The Big Lebowski – 20th Anniversary Edition (4K UHD Blu-ray Review)

Two decades the Coen Bros followed their heavily acclaimed and Academy beloved film Fargo with the neo-noir comedy The Big Lebowski. The film straight up bombed and the critics didn’t see to care much for it either. Little did we all know, it would became what is probably the biggest cult film of the 1990s and all time. This film is the bible to some people and one that is absolutely loved and worshiped (In a very literal sense even…seriously, look it up) by hordes. And in a fun twist of fate, the film has become the first Coen Bros movie to make its debut or leap/upgrade to the 4K Ultra-HD Blu-ray format. In addition to having the standard version, there is one that comes with a few extra goodies and special packaging. The film was released on October 16th, but is ripe for the order the moment you click the Amazon link following the review!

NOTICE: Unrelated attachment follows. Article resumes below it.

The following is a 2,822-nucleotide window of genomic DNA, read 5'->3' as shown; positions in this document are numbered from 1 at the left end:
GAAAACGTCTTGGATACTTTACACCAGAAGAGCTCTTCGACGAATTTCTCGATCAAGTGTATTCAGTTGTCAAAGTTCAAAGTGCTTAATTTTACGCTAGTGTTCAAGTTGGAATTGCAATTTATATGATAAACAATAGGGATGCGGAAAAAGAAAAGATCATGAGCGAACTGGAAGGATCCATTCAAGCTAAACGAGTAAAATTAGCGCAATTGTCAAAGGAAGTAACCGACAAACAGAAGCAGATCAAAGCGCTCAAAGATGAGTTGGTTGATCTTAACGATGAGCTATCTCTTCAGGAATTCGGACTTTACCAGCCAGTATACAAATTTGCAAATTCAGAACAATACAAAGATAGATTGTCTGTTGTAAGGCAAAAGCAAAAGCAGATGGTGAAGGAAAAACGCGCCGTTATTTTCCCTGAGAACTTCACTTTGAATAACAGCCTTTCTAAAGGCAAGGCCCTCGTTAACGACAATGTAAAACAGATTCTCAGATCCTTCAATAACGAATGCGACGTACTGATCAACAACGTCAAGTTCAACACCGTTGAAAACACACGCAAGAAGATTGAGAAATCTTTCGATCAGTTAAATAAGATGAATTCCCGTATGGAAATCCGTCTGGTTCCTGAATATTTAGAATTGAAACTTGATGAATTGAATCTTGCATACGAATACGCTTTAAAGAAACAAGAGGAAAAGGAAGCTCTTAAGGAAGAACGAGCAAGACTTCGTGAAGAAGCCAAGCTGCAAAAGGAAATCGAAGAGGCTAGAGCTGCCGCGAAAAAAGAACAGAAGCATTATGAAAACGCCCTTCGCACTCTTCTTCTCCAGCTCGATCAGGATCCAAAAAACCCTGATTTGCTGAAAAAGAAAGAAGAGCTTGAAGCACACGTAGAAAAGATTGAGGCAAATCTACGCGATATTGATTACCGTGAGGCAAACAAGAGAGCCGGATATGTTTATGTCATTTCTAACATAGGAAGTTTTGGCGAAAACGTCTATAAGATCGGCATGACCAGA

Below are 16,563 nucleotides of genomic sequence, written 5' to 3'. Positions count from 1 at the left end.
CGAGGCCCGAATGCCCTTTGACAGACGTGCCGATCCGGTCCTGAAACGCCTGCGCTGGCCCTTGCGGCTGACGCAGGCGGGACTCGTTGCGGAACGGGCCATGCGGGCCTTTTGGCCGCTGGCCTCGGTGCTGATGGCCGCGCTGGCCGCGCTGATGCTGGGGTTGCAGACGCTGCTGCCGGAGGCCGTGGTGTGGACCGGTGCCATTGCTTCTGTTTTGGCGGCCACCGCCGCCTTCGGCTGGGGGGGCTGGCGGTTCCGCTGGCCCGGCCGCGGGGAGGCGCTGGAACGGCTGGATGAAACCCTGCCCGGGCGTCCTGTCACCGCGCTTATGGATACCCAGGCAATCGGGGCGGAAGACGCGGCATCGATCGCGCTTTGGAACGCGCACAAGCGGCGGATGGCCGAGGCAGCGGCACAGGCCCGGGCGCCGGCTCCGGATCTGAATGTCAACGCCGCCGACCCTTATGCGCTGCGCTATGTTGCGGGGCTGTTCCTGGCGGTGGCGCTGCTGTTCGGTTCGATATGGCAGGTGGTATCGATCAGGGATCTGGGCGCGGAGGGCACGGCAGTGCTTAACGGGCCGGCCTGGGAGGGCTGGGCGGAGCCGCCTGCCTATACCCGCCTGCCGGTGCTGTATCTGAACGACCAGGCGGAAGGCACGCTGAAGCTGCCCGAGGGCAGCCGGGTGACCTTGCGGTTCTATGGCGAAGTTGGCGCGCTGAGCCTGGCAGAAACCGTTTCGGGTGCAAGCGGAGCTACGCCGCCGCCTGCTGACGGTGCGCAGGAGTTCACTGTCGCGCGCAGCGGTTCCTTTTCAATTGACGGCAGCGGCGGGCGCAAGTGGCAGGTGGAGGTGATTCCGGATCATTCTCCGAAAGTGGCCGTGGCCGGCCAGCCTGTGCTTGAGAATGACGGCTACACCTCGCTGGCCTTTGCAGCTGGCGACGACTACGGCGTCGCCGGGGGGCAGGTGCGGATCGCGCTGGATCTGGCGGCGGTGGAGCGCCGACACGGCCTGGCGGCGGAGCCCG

Jeff `The Dude’ Leboswki is mistaken for Jeffrey Lebowski, who is The Big Lebowski. Which explains why he’s roughed up and has his precious rug peed on. In search of recompense, The Dude tracks down his namesake, who offers him a job. His wife has been kidnapped and he needs a reliable bagman. Aided and hindered by his pals Walter Sobchak, a Vietnam vet, and Donny, master of stupidity.

Twenty years ago, on its opening weekend, I sat with a few friends in a completely empty theater to watch The Big Lebowski. It was the hotly anticipated follow up to a film we loved the year before, Fargo. We found The Big Lebowski to be quite outstanding and couldn’t believe people weren’t going to see it. We all picked it up on when it released on VHS later on and it still felt like nobody was giving it the love it deserved. Critics didn’t even like it. Now, check it out…here we are…EVERYONE knows this damn movie and its almost over loved. But, damn it feels good to know the film received the respect, love and admiration I was hoping for it 20 years ago.